Nomadic sect accused of brainwashing children

Evening Standard - London/April 8, 2002

The Jesus Christians are a nomadic religious cult that calls on members to forsake their job, boss, family and friends in order to show pure devotion to God, writes David Taylor.

Despite having a base in Sydney, Australia, the international missionaries are constantly on the move, living and travelling in a white Leyland DAF van.

The cult was formed in Australia by a charismatic figure named David Mackay.

The group is very small, comprising of 17 members worldwide, four of whom are usually in Britain.

It is an offshoot of the US Children of God sect, later known as the Family, which was notorious for enticing converts with the promise of sex.

Jesus Christians have staged publicity stunts in Australia, calling for Christians to reject mainstream religion and focus on the word of the New Testament.

They combine preaching in public places with leaflet distribution to attract followers. Members, including Susan and Roland Gianstefani, also hand out copies of The Liberator, a religious cartoon book, to lure youngsters.

Converts believe that Aids, UFO sightings, earthquakes and the persecution of Jesus Christians by the media are all signs of an impending apocalypse.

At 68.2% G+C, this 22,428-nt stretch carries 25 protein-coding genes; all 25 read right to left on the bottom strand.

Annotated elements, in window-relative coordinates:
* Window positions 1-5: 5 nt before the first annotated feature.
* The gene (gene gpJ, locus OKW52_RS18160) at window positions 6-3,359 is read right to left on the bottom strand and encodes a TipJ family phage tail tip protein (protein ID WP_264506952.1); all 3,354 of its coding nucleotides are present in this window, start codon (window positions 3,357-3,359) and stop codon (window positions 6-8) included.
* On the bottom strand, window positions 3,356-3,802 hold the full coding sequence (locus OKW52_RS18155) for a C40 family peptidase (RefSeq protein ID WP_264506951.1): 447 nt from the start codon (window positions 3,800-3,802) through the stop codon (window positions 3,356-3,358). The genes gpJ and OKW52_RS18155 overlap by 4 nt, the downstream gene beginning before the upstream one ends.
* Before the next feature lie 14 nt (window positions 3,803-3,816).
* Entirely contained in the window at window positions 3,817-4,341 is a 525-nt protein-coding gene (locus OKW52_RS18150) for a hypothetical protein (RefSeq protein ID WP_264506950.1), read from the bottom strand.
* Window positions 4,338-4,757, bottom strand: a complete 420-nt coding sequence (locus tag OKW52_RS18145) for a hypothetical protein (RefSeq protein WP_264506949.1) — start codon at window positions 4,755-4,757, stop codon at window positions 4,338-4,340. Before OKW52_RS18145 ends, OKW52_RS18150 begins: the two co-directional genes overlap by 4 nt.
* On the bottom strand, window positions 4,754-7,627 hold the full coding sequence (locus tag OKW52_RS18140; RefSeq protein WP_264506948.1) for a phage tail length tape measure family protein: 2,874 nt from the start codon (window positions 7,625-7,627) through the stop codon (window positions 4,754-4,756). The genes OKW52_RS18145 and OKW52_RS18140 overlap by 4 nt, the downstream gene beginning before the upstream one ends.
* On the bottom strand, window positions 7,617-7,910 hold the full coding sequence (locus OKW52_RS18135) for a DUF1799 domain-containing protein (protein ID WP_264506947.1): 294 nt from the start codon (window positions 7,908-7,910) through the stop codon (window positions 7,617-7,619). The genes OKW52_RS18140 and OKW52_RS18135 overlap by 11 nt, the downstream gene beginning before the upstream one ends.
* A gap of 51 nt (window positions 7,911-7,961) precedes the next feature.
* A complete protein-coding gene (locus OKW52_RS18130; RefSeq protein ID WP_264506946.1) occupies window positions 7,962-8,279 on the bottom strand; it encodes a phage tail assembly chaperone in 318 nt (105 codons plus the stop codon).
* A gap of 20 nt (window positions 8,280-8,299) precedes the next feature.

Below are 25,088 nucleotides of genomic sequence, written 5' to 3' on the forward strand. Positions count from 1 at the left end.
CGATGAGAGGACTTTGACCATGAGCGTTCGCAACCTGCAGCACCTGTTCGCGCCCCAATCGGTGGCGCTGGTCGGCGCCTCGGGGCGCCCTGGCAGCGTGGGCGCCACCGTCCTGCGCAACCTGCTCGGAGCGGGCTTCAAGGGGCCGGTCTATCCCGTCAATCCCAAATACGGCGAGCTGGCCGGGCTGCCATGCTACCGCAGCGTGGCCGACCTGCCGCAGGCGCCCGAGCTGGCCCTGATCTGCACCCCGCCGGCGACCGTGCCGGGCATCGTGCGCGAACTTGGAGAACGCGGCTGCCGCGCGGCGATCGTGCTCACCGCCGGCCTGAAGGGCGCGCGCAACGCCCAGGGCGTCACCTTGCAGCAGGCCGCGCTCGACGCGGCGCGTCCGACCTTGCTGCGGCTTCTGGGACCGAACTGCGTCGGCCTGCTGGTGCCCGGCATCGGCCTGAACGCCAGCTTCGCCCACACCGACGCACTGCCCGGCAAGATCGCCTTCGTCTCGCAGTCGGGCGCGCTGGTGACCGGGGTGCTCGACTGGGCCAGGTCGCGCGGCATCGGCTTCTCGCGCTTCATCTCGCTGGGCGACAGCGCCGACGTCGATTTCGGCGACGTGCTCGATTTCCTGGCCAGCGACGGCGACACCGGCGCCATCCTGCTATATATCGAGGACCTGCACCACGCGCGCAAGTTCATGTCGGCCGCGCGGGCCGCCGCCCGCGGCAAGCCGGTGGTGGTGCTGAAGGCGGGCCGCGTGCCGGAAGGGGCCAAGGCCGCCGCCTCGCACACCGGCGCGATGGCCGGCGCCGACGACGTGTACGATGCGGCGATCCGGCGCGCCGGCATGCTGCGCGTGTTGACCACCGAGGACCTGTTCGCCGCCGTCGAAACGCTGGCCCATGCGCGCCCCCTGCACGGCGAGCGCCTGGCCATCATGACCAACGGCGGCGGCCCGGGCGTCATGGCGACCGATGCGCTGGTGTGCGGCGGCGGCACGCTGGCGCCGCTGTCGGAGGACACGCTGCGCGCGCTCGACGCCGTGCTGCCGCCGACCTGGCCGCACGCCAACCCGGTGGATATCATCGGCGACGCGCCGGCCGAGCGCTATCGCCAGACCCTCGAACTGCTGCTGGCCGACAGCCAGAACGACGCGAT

Graham Baldwin, a campaigner who runs Catalyst, a charity that helps families who have lost children to cults, claims the Jesus Christians target impressionable teenagers and manipulate them with mind-control techniques.

Parents agree, saying their children have been brainwashed.

The Jesus Christians deny this, saying they merely present a simple and enlightened view of the Bible that shows the truth of Jesus's teachings and encourages a lifestyle based on a commitment to these doctrines.

They do not have rituals, a regimented lifestyle or any ceremonies. And they do not attend church.

Instead, Jesus Christians debate theological issues, adhere to a communal life based on poverty and live by certain biblical passages which, they claim, are the key to true Christianity.

One such passage is Luke 14.33, which says: "Whoever does not give up everything they own cannot be a Christian."

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